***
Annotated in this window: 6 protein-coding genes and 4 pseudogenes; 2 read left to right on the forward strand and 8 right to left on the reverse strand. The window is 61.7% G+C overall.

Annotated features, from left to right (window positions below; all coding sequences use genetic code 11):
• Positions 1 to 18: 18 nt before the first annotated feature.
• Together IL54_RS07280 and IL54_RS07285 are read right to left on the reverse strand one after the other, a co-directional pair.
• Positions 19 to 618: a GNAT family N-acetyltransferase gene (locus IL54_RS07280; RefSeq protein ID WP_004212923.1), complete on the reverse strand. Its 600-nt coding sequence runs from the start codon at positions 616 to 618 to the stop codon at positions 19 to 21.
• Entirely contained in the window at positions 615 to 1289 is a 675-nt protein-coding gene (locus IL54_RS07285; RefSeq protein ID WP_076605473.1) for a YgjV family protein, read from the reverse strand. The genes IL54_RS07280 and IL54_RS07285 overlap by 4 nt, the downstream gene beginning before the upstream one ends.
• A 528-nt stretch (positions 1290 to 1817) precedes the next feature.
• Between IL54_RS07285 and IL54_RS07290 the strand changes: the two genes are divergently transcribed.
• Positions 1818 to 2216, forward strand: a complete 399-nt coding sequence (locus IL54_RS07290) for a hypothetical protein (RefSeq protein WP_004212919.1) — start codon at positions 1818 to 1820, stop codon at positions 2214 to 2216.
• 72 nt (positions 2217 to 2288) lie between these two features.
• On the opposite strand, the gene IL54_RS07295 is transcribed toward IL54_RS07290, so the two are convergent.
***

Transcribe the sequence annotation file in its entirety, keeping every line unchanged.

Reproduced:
Annotated in this window: 6 protein-coding genes and 4 pseudogenes; 2 read left to right on the forward strand and 8 right to left on the reverse strand. The window is 61.7% G+C overall.

Annotated features, from left to right (window positions below; all coding sequences use genetic code 11):
• Positions 1 to 18: 18 nt before the first annotated feature.
• Together IL54_RS07280 and IL54_RS07285 are read right to left on the reverse strand one after the other, a co-directional pair.
• Positions 19 to 618: a GNAT family N-acetyltransferase gene (locus IL54_RS07280; RefSeq protein ID WP_004212923.1), complete on the reverse strand. Its 600-nt coding sequence runs from the start codon at positions 616 to 618 to the stop codon at positions 19 to 21.
• Entirely contained in the window at positions 615 to 1289 is a 675-nt protein-coding gene (locus IL54_RS07285; RefSeq protein ID WP_076605473.1) for a YgjV family protein, read from the reverse strand. The genes IL54_RS07280 and IL54_RS07285 overlap by 4 nt, the downstream gene beginning before the upstream one ends.
• A 528-nt stretch (positions 1290 to 1817) precedes the next feature.
• Between IL54_RS07285 and IL54_RS07290 the strand changes: the two genes are divergently transcribed.
• Positions 1818 to 2216, forward strand: a complete 399-nt coding sequence (locus IL54_RS07290) for a hypothetical protein (RefSeq protein WP_004212919.1) — start codon at positions 1818 to 1820, stop codon at positions 2214 to 2216.
• 72 nt (positions 2217 to 2288) lie between these two features.
• On the opposite strand, the gene IL54_RS07295 is transcribed toward IL54_RS07290, so the two are convergent.